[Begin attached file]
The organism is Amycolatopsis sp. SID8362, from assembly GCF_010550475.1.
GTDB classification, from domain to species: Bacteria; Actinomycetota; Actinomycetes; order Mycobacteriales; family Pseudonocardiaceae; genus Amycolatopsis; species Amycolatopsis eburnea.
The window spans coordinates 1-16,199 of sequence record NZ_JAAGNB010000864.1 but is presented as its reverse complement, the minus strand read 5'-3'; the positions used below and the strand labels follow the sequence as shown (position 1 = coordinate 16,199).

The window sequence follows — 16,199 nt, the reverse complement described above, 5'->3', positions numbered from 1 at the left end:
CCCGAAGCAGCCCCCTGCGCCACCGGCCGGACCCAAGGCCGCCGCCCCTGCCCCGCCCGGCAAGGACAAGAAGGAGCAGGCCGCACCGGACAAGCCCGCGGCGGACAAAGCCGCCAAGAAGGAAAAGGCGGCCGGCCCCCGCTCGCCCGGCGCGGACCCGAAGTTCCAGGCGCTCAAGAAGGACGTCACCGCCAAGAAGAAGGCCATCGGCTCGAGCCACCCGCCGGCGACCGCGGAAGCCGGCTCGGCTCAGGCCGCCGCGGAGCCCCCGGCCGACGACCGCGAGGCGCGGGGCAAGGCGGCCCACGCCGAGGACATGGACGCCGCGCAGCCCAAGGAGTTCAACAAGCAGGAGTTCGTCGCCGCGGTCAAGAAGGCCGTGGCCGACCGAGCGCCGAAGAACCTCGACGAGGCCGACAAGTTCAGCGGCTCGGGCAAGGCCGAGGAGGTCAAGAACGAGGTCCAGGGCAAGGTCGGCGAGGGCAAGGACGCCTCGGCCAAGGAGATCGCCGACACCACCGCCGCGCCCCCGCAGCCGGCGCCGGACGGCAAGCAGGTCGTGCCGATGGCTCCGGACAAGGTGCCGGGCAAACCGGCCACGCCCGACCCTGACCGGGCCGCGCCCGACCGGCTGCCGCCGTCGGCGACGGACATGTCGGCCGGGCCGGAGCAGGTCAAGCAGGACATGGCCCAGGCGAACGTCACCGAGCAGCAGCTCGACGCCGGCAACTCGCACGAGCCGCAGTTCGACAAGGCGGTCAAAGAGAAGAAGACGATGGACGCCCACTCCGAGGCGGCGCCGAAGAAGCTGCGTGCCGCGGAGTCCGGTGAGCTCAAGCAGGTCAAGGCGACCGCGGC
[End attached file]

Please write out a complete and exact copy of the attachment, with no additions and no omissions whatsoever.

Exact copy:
The organism is Amycolatopsis sp. SID8362, from assembly GCF_010550475.1.
GTDB classification, from domain to species: Bacteria; Actinomycetota; Actinomycetes; order Mycobacteriales; family Pseudonocardiaceae; genus Amycolatopsis; species Amycolatopsis eburnea.
The window spans coordinates 1-16,199 of sequence record NZ_JAAGNB010000864.1 but is presented as its reverse complement, the minus strand read 5'-3'; the positions used below and the strand labels follow the sequence as shown (position 1 = coordinate 16,199).

The window sequence follows — 16,199 nt, the reverse complement described above, 5'->3', positions numbered from 1 at the left end:
CCCGAAGCAGCCCCCTGCGCCACCGGCCGGACCCAAGGCCGCCGCCCCTGCCCCGCCCGGCAAGGACAAGAAGGAGCAGGCCGCACCGGACAAGCCCGCGGCGGACAAAGCCGCCAAGAAGGAAAAGGCGGCCGGCCCCCGCTCGCCCGGCGCGGACCCGAAGTTCCAGGCGCTCAAGAAGGACGTCACCGCCAAGAAGAAGGCCATCGGCTCGAGCCACCCGCCGGCGACCGCGGAAGCCGGCTCGGCTCAGGCCGCCGCGGAGCCCCCGGCCGACGACCGCGAGGCGCGGGGCAAGGCGGCCCACGCCGAGGACATGGACGCCGCGCAGCCCAAGGAGTTCAACAAGCAGGAGTTCGTCGCCGCGGTCAAGAAGGCCGTGGCCGACCGAGCGCCGAAGAACCTCGACGAGGCCGACAAGTTCAGCGGCTCGGGCAAGGCCGAGGAGGTCAAGAACGAGGTCCAGGGCAAGGTCGGCGAGGGCAAGGACGCCTCGGCCAAGGAGATCGCCGACACCACCGCCGCGCCCCCGCAGCCGGCGCCGGACGGCAAGCAGGTCGTGCCGATGGCTCCGGACAAGGTGCCGGGCAAACCGGCCACGCCCGACCCTGACCGGGCCGCGCCCGACCGGCTGCCGCCGTCGGCGACGGACATGTCGGCCGGGCCGGAGCAGGTCAAGCAGGACATGGCCCAGGCGAACGTCACCGAGCAGCAGCTCGACGCCGGCAACTCGCACGAGCCGCAGTTCGACAAGGCGGTCAAAGAGAAGAAGACGATGGACGCCCACTCCGAGGCGGCGCCGAAGAAGCTGCGTGCCGCGGAGTCCGGTGAGCTCAAGCAGGTCAAGGCGACCGCGGC